Last week, I attended Anglican Insights at the Church Divinity School of the Pacific (CDSP) . It featured a different lecturer on each of the five days. I was glad to attend a class that has practical applications and resources that I can use in the parish. I stayed with friends in Orinda, the Revs. Larry Hunter and Jan Holland. In the class, an old friend from my seminary days, the Rev. Seth Polley, was there. I also made friends with the small group of us attending the class.
On Monday, Dr. Donn Morgan, Dean and President of the seminary was “Talking with the Bible.” Donn is also the professor of Old Testament. He said, “We can’t use the Bible as a weapon if we are in conversation with it.” He talked at length about James Kugel’s book, How to Read the Bible. Kugel uses historical criticism, but he posits a new way of looking at the Bible, seeing the Bible through the eyes of the people who wrote and edited the Bible. Both liberals and conservatives are uncomfortable with the ancient integration of midrash, allegory, etc. For the people who gave us the Bible, they never saw contradiction. they didn’t see two creation stories, different accounts of animals being loaded on the ark, Ruth being a rebuttal to Ezra and Nehemiah, etc. Since they didn’t see this, then how do we integrate the biblical text? At the end of the Old Testament, God is no longer a being, but instead focuses on service to God.
George Emblom, director of music at CDSP, talked on Tuesday with “What Makes Music Anglican?” He suggested that we strive for the best, but never expect perfection, because it never happens and just stresses people. Music should change hearts, not minds. He announced that General Convention is looking at a new hymnal for 2018. Music allows us to get out of ourselves and see God working in the world. When we hear or sing music, we are fully committed, especially for young people. When people talk about music being singable, they are talking about connected breath.
Wednesday we had Dr. Harold Lewis, rector of Calvary Church in Pittsburgh, with “The Elizabethan Unsettlement.” He described Anglicanism as “low and lazy, broad and hazy, and high and crazy.” That got a laugh while we hurriedly wrote it down. Harold, several years ago with his parish and vestry, sued the Diocese of Pittsburgh to keep the diocese in the Episcopal Church. He saw the hand writing on the wall and acted. He said that the point we transferred from the Elizabethan Settlement to the Elizabethan Unsettlement was when San Joaquin broke away from the Episcopal Church. This was about control, whereas Elizabeth I sought little control. The Anglican Covenant is un-Anglican. And according to Bishop Sauls it is un-Anglican because 1) the via media would be lost, 2) a literal interpretation of scripture negates the three-legged stool, 3) it is Calvinistic – no bishop as unity, 4) the baptismal covenant is threatened, 5) the Anglican Covenant makes theological teaching, which is not our polity, 6) stifles Anglicanism with doctrinal tests, and 7) the concept of justice is compromised.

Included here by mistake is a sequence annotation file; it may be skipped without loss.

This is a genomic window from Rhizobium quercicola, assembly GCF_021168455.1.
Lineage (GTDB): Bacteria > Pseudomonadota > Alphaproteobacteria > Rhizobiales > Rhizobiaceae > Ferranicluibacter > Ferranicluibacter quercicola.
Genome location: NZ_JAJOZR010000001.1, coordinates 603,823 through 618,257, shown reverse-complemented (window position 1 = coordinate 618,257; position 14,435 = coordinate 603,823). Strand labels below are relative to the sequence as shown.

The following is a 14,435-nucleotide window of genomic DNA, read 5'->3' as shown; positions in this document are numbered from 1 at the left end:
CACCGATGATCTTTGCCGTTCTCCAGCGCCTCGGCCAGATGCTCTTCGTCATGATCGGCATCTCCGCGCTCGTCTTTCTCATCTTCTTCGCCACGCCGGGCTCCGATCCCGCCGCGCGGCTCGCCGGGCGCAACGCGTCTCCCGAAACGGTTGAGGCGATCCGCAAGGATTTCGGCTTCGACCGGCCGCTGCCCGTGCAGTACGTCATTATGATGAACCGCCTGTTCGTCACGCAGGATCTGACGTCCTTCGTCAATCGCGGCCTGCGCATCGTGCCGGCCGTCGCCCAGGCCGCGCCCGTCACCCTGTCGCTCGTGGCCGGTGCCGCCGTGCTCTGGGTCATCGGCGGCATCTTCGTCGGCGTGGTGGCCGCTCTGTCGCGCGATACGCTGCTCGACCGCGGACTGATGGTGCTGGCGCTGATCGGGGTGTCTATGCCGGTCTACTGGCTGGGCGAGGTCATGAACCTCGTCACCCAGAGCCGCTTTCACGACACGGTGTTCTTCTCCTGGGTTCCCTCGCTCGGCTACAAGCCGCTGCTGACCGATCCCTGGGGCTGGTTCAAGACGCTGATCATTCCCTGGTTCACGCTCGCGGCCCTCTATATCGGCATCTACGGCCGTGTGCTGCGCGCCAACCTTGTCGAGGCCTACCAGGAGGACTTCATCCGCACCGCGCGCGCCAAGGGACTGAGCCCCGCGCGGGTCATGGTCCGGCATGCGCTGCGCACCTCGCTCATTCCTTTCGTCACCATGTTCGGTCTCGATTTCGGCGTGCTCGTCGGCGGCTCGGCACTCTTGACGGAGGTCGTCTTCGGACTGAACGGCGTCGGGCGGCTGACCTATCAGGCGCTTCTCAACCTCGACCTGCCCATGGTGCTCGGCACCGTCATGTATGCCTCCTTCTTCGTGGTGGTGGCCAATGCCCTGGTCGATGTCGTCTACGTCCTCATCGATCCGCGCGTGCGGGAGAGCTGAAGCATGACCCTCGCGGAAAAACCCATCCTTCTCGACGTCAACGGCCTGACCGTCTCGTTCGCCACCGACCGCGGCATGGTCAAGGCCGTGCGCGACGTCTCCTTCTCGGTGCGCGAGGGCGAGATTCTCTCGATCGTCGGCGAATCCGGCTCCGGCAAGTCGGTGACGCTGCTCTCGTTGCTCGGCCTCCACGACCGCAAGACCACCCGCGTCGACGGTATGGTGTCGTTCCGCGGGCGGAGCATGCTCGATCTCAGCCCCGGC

“A Shared Pulpit” with Dr. Linda Clader, Professor of Homiletics and Academic Dean at CDSP was our Thursday time. She noted that there was a shift in authority around 1970. There was a move to inductive preaching to the listener. Sermons begin where the people are. What is heard is the sermon and not was prepared. Preaching is about outcomes. T. Long identifies four sermon models: 1) the pastor – starts with people’s issues or problem and offers the solution, the Bible (Fosdick), 2) the herald – preacher as proclaimer of the text (Barth), 3) the story teller – self contained story and the people have to make the connections (Garrison Keillor), and 4) the witness – the hearer has experienced something like what is said (Long). Adult learners want to hear what they already know.
The final day, Friday, had Dr. Ellen Wondra, Professor of Theology at Seabury-Western talk about “Problems with Authority in the Anglican Communion.” Authority is granted and claimed. It works when there is a match. If there is disparity then there is conflict. The three aspects of authority are 1) expertise, 2) role or position, and 3) personal characteristics (persona or gravitas). Authority is exercised three ways: 1) decision authority (my way or the highway), 2) consultative authority – shared decision making, and 3) advisory authority – receive advice before making a decision. There were visiting bishops from other parts of the Anglican Communion at General Convention. This was helpful, because the Episcopal Church makes decisions very differently from the other Anglican churches. We are very democratic. African churches, in particular, are very top down. Bishops make all decisions and the clergy and laity are to tow the line. It is helpful to have them see how we legislate. The Umbata or listening process at the Lambeth Conference also helped all sides of the Communion hear and understand each other.
This was a very worthwhile week.